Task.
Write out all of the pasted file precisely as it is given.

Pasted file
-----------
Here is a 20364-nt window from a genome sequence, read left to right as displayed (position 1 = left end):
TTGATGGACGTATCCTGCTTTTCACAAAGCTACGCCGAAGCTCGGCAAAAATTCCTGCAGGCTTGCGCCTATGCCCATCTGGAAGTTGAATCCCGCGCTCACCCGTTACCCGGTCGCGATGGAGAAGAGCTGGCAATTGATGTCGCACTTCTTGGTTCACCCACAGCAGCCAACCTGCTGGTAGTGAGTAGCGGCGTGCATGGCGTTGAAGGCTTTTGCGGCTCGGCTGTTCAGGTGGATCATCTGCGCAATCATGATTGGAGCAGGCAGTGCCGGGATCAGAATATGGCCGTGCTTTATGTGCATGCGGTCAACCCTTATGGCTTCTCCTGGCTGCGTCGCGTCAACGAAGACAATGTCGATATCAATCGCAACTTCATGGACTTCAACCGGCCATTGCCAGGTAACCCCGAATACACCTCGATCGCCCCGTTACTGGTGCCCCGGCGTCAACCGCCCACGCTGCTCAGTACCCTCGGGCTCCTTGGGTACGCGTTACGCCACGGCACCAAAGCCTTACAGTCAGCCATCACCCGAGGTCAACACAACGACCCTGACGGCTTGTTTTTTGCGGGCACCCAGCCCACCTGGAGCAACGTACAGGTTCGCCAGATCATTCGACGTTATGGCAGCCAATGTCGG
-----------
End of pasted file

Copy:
Here is a 20364-nt window from a genome sequence, read left to right as displayed (position 1 = left end):
TTGATGGACGTATCCTGCTTTTCACAAAGCTACGCCGAAGCTCGGCAAAAATTCCTGCAGGCTTGCGCCTATGCCCATCTGGAAGTTGAATCCCGCGCTCACCCGTTACCCGGTCGCGATGGAGAAGAGCTGGCAATTGATGTCGCACTTCTTGGTTCACCCACAGCAGCCAACCTGCTGGTAGTGAGTAGCGGCGTGCATGGCGTTGAAGGCTTTTGCGGCTCGGCTGTTCAGGTGGATCATCTGCGCAATCATGATTGGAGCAGGCAGTGCCGGGATCAGAATATGGCCGTGCTTTATGTGCATGCGGTCAACCCTTATGGCTTCTCCTGGCTGCGTCGCGTCAACGAAGACAATGTCGATATCAATCGCAACTTCATGGACTTCAACCGGCCATTGCCAGGTAACCCCGAATACACCTCGATCGCCCCGTTACTGGTGCCCCGGCGTCAACCGCCCACGCTGCTCAGTACCCTCGGGCTCCTTGGGTACGCGTTACGCCACGGCACCAAAGCCTTACAGTCAGCCATCACCCGAGGTCAACACAACGACCCTGACGGCTTGTTTTTTGCGGGCACCCAGCCCACCTGGAGCAACGTACAGGTTCGCCAGATCATTCGACGTTATGGCAGCCAATGTCGG